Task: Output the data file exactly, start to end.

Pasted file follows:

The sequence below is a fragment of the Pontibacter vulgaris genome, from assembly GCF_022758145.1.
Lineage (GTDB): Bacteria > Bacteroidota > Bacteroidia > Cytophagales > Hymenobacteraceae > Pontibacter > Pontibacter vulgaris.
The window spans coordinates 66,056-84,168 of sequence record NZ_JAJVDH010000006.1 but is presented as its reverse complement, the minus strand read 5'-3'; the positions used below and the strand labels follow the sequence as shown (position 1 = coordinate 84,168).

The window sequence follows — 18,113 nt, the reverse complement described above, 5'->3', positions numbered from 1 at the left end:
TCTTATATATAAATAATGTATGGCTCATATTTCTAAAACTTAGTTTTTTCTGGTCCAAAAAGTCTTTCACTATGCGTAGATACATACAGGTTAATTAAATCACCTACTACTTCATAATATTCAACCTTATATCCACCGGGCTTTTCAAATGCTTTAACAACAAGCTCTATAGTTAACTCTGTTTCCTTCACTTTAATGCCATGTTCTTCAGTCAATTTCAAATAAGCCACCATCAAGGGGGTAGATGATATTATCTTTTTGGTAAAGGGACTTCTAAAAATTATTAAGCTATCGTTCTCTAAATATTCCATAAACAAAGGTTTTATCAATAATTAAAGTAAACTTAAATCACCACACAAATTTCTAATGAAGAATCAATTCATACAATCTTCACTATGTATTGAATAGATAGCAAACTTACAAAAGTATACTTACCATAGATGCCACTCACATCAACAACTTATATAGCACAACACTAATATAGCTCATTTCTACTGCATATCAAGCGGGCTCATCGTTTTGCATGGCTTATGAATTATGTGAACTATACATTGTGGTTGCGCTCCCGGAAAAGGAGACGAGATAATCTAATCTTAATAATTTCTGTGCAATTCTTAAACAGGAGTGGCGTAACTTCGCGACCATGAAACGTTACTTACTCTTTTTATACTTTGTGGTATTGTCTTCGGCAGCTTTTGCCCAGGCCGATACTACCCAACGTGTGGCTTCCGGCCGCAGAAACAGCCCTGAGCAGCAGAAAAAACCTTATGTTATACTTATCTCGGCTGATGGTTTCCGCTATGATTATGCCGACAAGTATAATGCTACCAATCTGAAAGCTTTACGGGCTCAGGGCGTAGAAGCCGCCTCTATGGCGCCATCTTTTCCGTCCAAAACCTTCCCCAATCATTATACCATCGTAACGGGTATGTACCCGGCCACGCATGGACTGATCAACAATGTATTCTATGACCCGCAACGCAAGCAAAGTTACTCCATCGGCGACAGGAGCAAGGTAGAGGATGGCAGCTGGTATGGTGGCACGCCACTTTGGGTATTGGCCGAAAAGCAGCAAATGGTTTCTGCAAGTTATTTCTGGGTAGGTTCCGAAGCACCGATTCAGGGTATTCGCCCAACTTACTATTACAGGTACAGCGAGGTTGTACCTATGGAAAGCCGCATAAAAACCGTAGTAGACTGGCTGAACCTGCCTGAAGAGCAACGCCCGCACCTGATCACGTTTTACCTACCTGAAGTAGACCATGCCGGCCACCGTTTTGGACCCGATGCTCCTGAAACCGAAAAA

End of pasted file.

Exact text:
The sequence below is a fragment of the Pontibacter vulgaris genome, from assembly GCF_022758145.1.
Lineage (GTDB): Bacteria > Bacteroidota > Bacteroidia > Cytophagales > Hymenobacteraceae > Pontibacter > Pontibacter vulgaris.
The window spans coordinates 66,056-84,168 of sequence record NZ_JAJVDH010000006.1 but is presented as its reverse complement, the minus strand read 5'-3'; the positions used below and the strand labels follow the sequence as shown (position 1 = coordinate 84,168).

The window sequence follows — 18,113 nt, the reverse complement described above, 5'->3', positions numbered from 1 at the left end:
TCTTATATATAAATAATGTATGGCTCATATTTCTAAAACTTAGTTTTTTCTGGTCCAAAAAGTCTTTCACTATGCGTAGATACATACAGGTTAATTAAATCACCTACTACTTCATAATATTCAACCTTATATCCACCGGGCTTTTCAAATGCTTTAACAACAAGCTCTATAGTTAACTCTGTTTCCTTCACTTTAATGCCATGTTCTTCAGTCAATTTCAAATAAGCCACCATCAAGGGGGTAGATGATATTATCTTTTTGGTAAAGGGACTTCTAAAAATTATTAAGCTATCGTTCTCTAAATATTCCATAAACAAAGGTTTTATCAATAATTAAAGTAAACTTAAATCACCACACAAATTTCTAATGAAGAATCAATTCATACAATCTTCACTATGTATTGAATAGATAGCAAACTTACAAAAGTATACTTACCATAGATGCCACTCACATCAACAACTTATATAGCACAACACTAATATAGCTCATTTCTACTGCATATCAAGCGGGCTCATCGTTTTGCATGGCTTATGAATTATGTGAACTATACATTGTGGTTGCGCTCCCGGAAAAGGAGACGAGATAATCTAATCTTAATAATTTCTGTGCAATTCTTAAACAGGAGTGGCGTAACTTCGCGACCATGAAACGTTACTTACTCTTTTTATACTTTGTGGTATTGTCTTCGGCAGCTTTTGCCCAGGCCGATACTACCCAACGTGTGGCTTCCGGCCGCAGAAACAGCCCTGAGCAGCAGAAAAAACCTTATGTTATACTTATCTCGGCTGATGGTTTCCGCTATGATTATGCCGACAAGTATAATGCTACCAATCTGAAAGCTTTACGGGCTCAGGGCGTAGAAGCCGCCTCTATGGCGCCATCTTTTCCGTCCAAAACCTTCCCCAATCATTATACCATCGTAACGGGTATGTACCCGGCCACGCATGGACTGATCAACAATGTATTCTATGACCCGCAACGCAAGCAAAGTTACTCCATCGGCGACAGGAGCAAGGTAGAGGATGGCAGCTGGTATGGTGGCACGCCACTTTGGGTATTGGCCGAAAAGCAGCAAATGGTTTCTGCAAGTTATTTCTGGGTAGGTTCCGAAGCACCGATTCAGGGTATTCGCCCAACTTACTATTACAGGTACAGCGAGGTTGTACCTATGGAAAGCCGCATAAAAACCGTAGTAGACTGGCTGAACCTGCCTGAAGAGCAACGCCCGCACCTGATCACGTTTTACCTACCTGAAGTAGACCATGCCGGCCACCGTTTTGGACCCGATGCTCCTGAAACCGAAAAA